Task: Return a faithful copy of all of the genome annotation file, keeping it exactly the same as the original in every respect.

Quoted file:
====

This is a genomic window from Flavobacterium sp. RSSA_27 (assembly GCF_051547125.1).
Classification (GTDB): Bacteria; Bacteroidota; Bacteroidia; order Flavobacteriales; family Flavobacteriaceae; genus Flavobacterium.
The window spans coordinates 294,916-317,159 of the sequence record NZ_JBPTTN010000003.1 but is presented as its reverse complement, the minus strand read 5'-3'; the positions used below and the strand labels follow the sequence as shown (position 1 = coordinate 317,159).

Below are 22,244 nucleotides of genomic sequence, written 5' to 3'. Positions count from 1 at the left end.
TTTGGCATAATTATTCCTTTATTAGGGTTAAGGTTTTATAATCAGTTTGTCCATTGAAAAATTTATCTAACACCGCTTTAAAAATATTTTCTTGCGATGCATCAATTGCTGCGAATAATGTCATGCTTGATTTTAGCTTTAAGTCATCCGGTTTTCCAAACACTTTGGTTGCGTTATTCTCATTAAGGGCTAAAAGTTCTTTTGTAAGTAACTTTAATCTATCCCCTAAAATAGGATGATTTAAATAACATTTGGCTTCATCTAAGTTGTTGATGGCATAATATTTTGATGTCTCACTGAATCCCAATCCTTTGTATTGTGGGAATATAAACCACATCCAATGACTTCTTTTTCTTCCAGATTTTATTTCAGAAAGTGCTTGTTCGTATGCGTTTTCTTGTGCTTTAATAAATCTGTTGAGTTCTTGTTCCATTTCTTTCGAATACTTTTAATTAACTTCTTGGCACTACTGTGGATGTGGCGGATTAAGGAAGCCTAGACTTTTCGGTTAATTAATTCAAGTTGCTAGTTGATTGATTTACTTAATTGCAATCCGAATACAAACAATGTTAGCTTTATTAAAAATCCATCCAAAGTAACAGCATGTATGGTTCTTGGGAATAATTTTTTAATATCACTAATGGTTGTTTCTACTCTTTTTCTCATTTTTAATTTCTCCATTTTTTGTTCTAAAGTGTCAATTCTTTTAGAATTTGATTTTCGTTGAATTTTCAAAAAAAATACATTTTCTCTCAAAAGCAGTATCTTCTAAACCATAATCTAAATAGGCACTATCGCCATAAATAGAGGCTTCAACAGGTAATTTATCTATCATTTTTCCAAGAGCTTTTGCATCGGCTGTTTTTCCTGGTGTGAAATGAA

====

This is a genomic window from Flavobacterium sp. RSSA_27 (assembly GCF_051547125.1).
Classification (GTDB): Bacteria; Bacteroidota; Bacteroidia; order Flavobacteriales; family Flavobacteriaceae; genus Flavobacterium.
The window spans coordinates 294,916-317,159 of the sequence record NZ_JBPTTN010000003.1 but is presented as its reverse complement, the minus strand read 5'-3'; the positions used below and the strand labels follow the sequence as shown (position 1 = coordinate 317,159).

Below are 22,244 nucleotides of genomic sequence, written 5' to 3'. Positions count from 1 at the left end.
TTTGGCATAATTATTCCTTTATTAGGGTTAAGGTTTTATAATCAGTTTGTCCATTGAAAAATTTATCTAACACCGCTTTAAAAATATTTTCTTGCGATGCATCAATTGCTGCGAATAATGTCATGCTTGATTTTAGCTTTAAGTCATCCGGTTTTCCAAACACTTTGGTTGCGTTATTCTCATTAAGGGCTAAAAGTTCTTTTGTAAGTAACTTTAATCTATCCCCTAAAATAGGATGATTTAAATAACATTTGGCTTCATCTAAGTTGTTGATGGCATAATATTTTGATGTCTCACTGAATCCCAATCCTTTGTATTGTGGGAATATAAACCACATCCAATGACTTCTTTTTCTTCCAGATTTTATTTCAGAAAGTGCTTGTTCGTATGCGTTTTCTTGTGCTTTAATAAATCTGTTGAGTTCTTGTTCCATTTCTTTCGAATACTTTTAATTAACTTCTTGGCACTACTGTGGATGTGGCGGATTAAGGAAGCCTAGACTTTTCGGTTAATTAATTCAAGTTGCTAGTTGATTGATTTACTTAATTGCAATCCGAATACAAACAATGTTAGCTTTATTAAAAATCCATCCAAAGTAACAGCATGTATGGTTCTTGGGAATAATTTTTTAATATCACTAATGGTTGTTTCTACTCTTTTTCTCATTTTTAATTTCTCCATTTTTTGTTCTAAAGTGTCAATTCTTTTAGAATTTGATTTTCGTTGAATTTTCAAAAAAAATACATTTTCTCTCAAAAGCAGTATCTTCTAAACCATAATCTAAATAGGCACTATCGCCATAAATAGAGGCTTCAACAGGTAATTTATCTATCATTTTTCCAAGAGCTTTTGCATCGGCTGTTTTTCCTGGTGTGAAATGAA